Doubled cloud patches on 20 April are most vividly seen on the images by Hg (processed from the Video images taken by Sony DV Camera VX 1000) taken around 11:55 GMT at LCM=210 degsW (12:03GMT at LCM=212 degsW, 12:12 GMT at LCM=214 degsW etc). We also have a moving image around 11:20GMT at LCM=202 degsW in which the following part of cloud is not yet clear, but Elysium is well misted and an overflow is seen to the south of the Aetheria dark patch. (According to the information recently received, Hg observed from 11:19 to 12:24GMT on the day.)
The print images at 11:55 GMT LCM=210 degsW are made of red and blue images in addition to the integrated colour image; and the blue one most clearly shows the doubled cloud, and hence it must have been a series of white clouds. The season on 20 Apr was 107 degsLs, the apparent diameter was 12.5", and the phase angle was 25 degs.
Hg also took pictures on 19 Apr and 21 Apr. The image on 19 Apr at LCM =225 degsW shows the afternoon Elysium to be light but any protrusion of the cloud westwards is not so evident while the morning terminator is misted (maybe over Syrtis Mj). Recently Hg informed us that he continuously shot from 12:46 to 13:21GMT and sent us a processed print at 12:48GMT LCM=232 degsW where a long tail of cloud from Elysium to the morning limb is visible in blue (but less in green).
The images by Hg on 21 Apr were first sent us by
moving ones as reported in #190 p2084 which were taken at
1) 11:40GMT LCM=193 degsW,
2) LCM=202 degsW,
3) LCM=212 degsW,
4) LCM=222 degsW,
5) LCM=232 degsW and
6) 14:40GMT LCM=241 degsW.
In 1), Elysium is still near the morning terminator. Image
2) is poor.
3) shows the same angle as the one on 20 Apr when the cloud was conspicuous,
but here it is not so vivid, looking dispersed. Elysium is well whitish light.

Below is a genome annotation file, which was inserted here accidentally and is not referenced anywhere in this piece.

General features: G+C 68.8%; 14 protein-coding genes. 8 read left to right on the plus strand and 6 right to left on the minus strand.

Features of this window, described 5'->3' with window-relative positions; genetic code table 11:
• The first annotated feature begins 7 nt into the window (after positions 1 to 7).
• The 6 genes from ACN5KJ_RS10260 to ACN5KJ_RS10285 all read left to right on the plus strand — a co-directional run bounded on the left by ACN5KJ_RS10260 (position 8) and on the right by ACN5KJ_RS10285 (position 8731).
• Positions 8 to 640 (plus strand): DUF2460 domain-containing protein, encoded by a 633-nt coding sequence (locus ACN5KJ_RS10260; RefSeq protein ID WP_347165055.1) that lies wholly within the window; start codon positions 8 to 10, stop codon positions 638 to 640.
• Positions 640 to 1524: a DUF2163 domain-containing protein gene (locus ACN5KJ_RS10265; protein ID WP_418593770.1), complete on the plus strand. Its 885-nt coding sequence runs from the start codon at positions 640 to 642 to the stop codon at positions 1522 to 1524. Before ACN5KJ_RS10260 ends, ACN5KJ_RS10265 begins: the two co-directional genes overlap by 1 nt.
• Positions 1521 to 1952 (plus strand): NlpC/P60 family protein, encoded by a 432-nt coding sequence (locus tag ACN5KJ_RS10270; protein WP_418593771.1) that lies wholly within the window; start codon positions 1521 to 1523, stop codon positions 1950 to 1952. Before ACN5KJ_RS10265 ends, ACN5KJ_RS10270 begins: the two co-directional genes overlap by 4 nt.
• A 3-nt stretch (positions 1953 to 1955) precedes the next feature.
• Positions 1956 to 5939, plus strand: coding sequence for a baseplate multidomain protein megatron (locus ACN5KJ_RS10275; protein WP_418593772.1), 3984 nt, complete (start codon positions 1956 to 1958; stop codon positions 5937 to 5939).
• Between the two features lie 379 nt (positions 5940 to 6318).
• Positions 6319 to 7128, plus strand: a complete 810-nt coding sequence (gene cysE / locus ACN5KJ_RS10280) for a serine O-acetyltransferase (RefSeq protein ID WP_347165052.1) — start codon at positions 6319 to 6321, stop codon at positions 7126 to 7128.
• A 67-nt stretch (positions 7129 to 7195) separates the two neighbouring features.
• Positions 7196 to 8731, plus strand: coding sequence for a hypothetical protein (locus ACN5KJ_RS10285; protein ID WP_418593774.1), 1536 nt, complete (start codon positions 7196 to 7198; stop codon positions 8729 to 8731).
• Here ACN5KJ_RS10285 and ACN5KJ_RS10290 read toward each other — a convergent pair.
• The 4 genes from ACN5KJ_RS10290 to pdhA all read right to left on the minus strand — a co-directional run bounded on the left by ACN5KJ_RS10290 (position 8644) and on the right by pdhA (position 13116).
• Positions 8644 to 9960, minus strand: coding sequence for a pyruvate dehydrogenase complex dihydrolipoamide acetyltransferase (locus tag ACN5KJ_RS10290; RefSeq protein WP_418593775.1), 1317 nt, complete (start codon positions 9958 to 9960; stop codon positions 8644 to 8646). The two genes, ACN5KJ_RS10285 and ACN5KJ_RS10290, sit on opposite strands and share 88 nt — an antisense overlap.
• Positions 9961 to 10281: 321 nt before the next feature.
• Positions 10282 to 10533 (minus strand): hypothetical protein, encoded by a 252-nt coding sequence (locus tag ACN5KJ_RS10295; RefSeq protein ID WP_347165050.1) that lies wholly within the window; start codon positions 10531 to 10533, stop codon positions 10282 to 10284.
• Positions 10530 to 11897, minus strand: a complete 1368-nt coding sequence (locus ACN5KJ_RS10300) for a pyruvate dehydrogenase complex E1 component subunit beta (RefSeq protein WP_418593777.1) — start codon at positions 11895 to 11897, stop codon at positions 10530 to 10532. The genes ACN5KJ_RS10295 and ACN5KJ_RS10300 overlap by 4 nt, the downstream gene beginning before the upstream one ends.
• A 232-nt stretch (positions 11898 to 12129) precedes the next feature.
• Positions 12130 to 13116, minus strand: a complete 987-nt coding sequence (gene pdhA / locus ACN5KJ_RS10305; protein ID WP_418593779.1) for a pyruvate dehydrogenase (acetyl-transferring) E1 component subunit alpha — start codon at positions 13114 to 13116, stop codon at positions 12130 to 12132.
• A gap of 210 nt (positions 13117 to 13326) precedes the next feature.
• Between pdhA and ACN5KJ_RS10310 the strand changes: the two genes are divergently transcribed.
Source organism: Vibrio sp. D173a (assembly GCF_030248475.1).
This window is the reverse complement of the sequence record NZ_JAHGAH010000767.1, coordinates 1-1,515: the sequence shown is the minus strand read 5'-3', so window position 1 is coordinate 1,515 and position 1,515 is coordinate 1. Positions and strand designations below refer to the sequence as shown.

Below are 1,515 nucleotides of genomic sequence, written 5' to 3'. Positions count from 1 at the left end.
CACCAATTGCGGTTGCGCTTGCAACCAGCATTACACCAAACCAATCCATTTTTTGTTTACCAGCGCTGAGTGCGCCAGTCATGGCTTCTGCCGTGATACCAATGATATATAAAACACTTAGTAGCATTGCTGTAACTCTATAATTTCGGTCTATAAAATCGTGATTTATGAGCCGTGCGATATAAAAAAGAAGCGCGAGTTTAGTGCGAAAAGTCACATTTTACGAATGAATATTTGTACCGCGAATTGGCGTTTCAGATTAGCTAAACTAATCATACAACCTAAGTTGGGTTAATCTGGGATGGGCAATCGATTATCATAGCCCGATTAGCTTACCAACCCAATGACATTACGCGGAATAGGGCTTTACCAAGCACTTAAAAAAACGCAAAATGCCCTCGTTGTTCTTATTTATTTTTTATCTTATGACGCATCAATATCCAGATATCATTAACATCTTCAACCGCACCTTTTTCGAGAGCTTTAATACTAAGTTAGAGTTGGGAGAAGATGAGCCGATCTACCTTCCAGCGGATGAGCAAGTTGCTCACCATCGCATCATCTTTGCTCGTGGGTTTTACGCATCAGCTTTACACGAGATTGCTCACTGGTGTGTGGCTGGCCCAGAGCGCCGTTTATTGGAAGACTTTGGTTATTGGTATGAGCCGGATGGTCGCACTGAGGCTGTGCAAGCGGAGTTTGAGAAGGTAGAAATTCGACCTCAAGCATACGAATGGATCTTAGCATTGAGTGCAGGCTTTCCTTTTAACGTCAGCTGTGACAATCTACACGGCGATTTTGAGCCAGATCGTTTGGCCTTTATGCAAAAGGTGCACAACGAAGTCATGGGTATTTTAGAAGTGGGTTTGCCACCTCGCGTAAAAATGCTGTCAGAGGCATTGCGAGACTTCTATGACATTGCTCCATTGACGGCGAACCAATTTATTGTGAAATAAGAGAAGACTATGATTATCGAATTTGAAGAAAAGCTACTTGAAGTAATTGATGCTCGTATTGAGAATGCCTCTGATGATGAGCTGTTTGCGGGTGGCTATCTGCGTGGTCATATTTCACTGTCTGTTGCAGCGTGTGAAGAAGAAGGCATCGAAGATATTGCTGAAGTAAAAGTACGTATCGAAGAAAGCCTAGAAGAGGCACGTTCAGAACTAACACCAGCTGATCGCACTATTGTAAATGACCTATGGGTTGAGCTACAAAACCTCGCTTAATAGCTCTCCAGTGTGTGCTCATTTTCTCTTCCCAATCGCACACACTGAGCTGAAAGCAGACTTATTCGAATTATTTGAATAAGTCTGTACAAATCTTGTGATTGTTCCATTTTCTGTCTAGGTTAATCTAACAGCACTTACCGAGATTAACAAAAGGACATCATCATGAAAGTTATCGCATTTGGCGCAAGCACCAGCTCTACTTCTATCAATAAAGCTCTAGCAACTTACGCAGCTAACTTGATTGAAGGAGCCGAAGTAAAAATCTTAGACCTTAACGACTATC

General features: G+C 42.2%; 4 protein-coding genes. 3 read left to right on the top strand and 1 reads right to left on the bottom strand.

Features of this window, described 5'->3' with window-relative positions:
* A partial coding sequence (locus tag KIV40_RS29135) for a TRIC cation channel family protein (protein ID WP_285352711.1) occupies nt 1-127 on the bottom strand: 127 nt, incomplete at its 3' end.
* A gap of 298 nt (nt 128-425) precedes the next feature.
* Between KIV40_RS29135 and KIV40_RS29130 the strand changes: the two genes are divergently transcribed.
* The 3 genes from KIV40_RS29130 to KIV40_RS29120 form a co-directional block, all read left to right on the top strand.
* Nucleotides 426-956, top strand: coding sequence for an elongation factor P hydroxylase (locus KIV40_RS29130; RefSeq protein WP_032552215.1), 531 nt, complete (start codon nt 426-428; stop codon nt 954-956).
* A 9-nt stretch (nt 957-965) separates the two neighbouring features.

(Seeing was however 5/10 on 21 Apr while 7~8/10 on 19 and 20 Apr).
Image 4) shows two patches of the clouds though the following part is weaker.
In 5) no more than Elysiums light (Cebrenia visible). The same in 6).
Afterwards we received from Hg processed
prints of some of the 21 Apr images: the cloud patches really prove to be
weaker in all.
As reported in #190, Tomio AKUTSU (Ak) took CCD images on 19 Apr at a) LCM=213 degsW and on 22 Apr at b) LCM=183 degsW, at c) LCM=202 degsW, at d) LCM=218 degsW, at e) LCM=236 degsW ( in #190 p2082 the Red images were counted, but here images in B light are picked out). Image a) shows vaguely the two patches, and in c) and d) we can also see weakly the cloud, but these images are not comparable with those by Hg.
Visually Hiroshi ISHADOH (Id) observed on 19, 20 and 21 Apr: He detected the morning mist large on 19 Apr at LCM=223 degsW. Id's observations on 20 Apr are somewhat late (ie at LCM=240 degsW and 250 degsW). On 21 Apr at LCM= 212 degsW and at LCM=222 degsW, the morning mist remains to be large but not connected with Elysium (Id's light Elysium is concentrated around Elysium Mons).
The present writer (Mn)'s observations on 19 Apr qualitatively show that at LCM=220 degsW a morning mist preceding Syrtis Mj was present independent of Elysium (so very the same as Id's observation), but that at LCM=240 degsW, the following cloud was not obvious. On 20 Apr NAKAJIMA (Nj) and Mn observed at 1) LCM=189 degsW(Mn)/194 degsW(Nj) that the area from the morning terminator to Elysium was already covered by a large morning mist, at 2) LCM=199 degsW/204 degsW, the morning mist was still large, at 3) LCM= 209 degsW/214 degsW, the morning cloud hung over Elysium, at 4) LCM=219 degsW, the cloud looked made of two patches; divided by the presence of the Aetheria dark patch, and at 5) LCM=228 degsW, no longer the following patch was visible, though the morning mist preceding Syrtis Mj was present. Observed up to LCM=248 degsW. The observations complement those by Hg on 20 Apr, though the comparison is not simple.
The MarsWatch Web-site shows the CCD images by Don PARKER (DPk) on 7 Apr (101 degsLs) at LCM=208 degsW where Elysium is light and the area near the morning terminator is misted. On the other hand at the end of May from Japan, a similar aspect was observed. For example, the present writer (Mn)'s observations on 28 May (125 degsLs) depict a similar aspect at LCM=190 degsW, LCM=200 degsW, LCM=210 degsW, LCM=219 degsW, LCM=229 degsW, LCM=239 degsW etc. The records in 1995 also show that a similar phenomenon was observed on 31 Apr 1995 (078 degsLs) at LCM=215 degsW and on 4 Apr 1995 (080 degsLs) at LCM= 217 degsW (when the apparent diameter=10.1").
Accordingly, we may consider
that the phenomenon must have lasted during a longer period, but at present
no other neighbouring observations are obtained. (MarsWatch web-site pages
are insufficient in this sense.) As far as we check our observations as
stated above, we are thus inclined to favour the conclusion that the cloud
activity over the morning area over Elysium to Libya was very conspicuous
around 20 Apr (107 degsLs).